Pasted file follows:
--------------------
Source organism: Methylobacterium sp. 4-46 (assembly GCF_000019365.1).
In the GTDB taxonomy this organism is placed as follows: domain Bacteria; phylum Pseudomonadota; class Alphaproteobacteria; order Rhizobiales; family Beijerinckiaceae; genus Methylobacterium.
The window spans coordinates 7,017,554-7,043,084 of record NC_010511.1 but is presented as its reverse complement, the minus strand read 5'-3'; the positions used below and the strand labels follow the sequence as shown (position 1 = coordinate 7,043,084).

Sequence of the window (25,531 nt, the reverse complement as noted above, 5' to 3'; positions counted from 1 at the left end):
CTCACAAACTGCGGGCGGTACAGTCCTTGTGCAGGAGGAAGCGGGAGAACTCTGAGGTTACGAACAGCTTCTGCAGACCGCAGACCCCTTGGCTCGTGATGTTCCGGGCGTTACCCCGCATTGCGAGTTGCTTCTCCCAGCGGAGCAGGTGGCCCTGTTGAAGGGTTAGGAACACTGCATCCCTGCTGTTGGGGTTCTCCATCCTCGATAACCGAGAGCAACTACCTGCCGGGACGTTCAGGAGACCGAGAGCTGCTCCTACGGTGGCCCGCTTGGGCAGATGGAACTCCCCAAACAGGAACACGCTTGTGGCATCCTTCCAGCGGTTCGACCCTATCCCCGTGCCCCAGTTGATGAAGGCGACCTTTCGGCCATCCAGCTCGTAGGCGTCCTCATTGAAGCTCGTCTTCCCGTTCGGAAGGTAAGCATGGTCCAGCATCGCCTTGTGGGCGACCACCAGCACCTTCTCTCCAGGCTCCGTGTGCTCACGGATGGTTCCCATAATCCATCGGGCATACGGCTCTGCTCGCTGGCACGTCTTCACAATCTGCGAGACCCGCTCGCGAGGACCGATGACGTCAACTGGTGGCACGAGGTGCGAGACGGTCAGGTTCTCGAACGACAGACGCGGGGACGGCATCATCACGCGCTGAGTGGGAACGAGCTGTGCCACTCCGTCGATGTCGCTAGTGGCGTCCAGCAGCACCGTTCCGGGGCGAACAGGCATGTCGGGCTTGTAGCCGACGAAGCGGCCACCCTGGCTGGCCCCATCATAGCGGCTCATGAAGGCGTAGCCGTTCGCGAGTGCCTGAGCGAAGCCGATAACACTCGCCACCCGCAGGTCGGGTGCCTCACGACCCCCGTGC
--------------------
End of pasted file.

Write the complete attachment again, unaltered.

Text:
Source organism: Methylobacterium sp. 4-46 (assembly GCF_000019365.1).
In the GTDB taxonomy this organism is placed as follows: domain Bacteria; phylum Pseudomonadota; class Alphaproteobacteria; order Rhizobiales; family Beijerinckiaceae; genus Methylobacterium.
The window spans coordinates 7,017,554-7,043,084 of record NC_010511.1 but is presented as its reverse complement, the minus strand read 5'-3'; the positions used below and the strand labels follow the sequence as shown (position 1 = coordinate 7,043,084).

Sequence of the window (25,531 nt, the reverse complement as noted above, 5' to 3'; positions counted from 1 at the left end):
CTCACAAACTGCGGGCGGTACAGTCCTTGTGCAGGAGGAAGCGGGAGAACTCTGAGGTTACGAACAGCTTCTGCAGACCGCAGACCCCTTGGCTCGTGATGTTCCGGGCGTTACCCCGCATTGCGAGTTGCTTCTCCCAGCGGAGCAGGTGGCCCTGTTGAAGGGTTAGGAACACTGCATCCCTGCTGTTGGGGTTCTCCATCCTCGATAACCGAGAGCAACTACCTGCCGGGACGTTCAGGAGACCGAGAGCTGCTCCTACGGTGGCCCGCTTGGGCAGATGGAACTCCCCAAACAGGAACACGCTTGTGGCATCCTTCCAGCGGTTCGACCCTATCCCCGTGCCCCAGTTGATGAAGGCGACCTTTCGGCCATCCAGCTCGTAGGCGTCCTCATTGAAGCTCGTCTTCCCGTTCGGAAGGTAAGCATGGTCCAGCATCGCCTTGTGGGCGACCACCAGCACCTTCTCTCCAGGCTCCGTGTGCTCACGGATGGTTCCCATAATCCATCGGGCATACGGCTCTGCTCGCTGGCACGTCTTCACAATCTGCGAGACCCGCTCGCGAGGACCGATGACGTCAACTGGTGGCACGAGGTGCGAGACGGTCAGGTTCTCGAACGACAGACGCGGGGACGGCATCATCACGCGCTGAGTGGGAACGAGCTGTGCCACTCCGTCGATGTCGCTAGTGGCGTCCAGCAGCACCGTTCCGGGGCGAACAGGCATGTCGGGCTTGTAGCCGACGAAGCGGCCACCCTGGCTGGCCCCATCATAGCGGCTCATGAAGGCGTAGCCGTTCGCGAGTGCCTGAGCGAAGCCGATAACACTCGCCACCCGCAGGTCGGGTGCCTCACGACCCCCGTGC